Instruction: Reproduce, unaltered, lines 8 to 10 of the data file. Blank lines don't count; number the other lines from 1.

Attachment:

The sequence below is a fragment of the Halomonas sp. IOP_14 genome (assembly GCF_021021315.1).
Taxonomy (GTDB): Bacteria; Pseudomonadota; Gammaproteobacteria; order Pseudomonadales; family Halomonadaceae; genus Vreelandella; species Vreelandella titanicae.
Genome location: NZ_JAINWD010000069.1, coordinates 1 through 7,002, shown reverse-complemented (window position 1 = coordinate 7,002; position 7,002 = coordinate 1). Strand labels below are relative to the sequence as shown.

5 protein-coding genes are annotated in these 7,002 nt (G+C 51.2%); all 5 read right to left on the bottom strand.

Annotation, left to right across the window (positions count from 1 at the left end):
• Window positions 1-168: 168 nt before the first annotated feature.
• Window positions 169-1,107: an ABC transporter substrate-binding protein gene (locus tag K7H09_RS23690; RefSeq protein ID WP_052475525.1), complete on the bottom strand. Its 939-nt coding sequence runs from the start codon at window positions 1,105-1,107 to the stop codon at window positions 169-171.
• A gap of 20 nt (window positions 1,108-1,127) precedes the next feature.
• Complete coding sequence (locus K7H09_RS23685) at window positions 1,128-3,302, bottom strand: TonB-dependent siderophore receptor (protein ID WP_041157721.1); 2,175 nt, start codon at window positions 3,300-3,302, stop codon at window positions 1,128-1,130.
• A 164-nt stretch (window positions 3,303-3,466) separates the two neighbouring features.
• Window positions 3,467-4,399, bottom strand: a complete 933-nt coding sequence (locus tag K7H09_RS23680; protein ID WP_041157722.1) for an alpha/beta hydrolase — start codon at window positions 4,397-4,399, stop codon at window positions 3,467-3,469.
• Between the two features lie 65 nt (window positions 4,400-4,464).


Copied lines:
• A gap of 20 nt (window positions 1,108-1,127) precedes the next feature.
• Complete coding sequence (locus K7H09_RS23685) at window positions 1,128-3,302, bottom strand: TonB-dependent siderophore receptor (protein ID WP_041157721.1); 2,175 nt, start codon at window positions 3,300-3,302, stop codon at window positions 1,128-1,130.
• A 164-nt stretch (window positions 3,303-3,466) separates the two neighbouring features.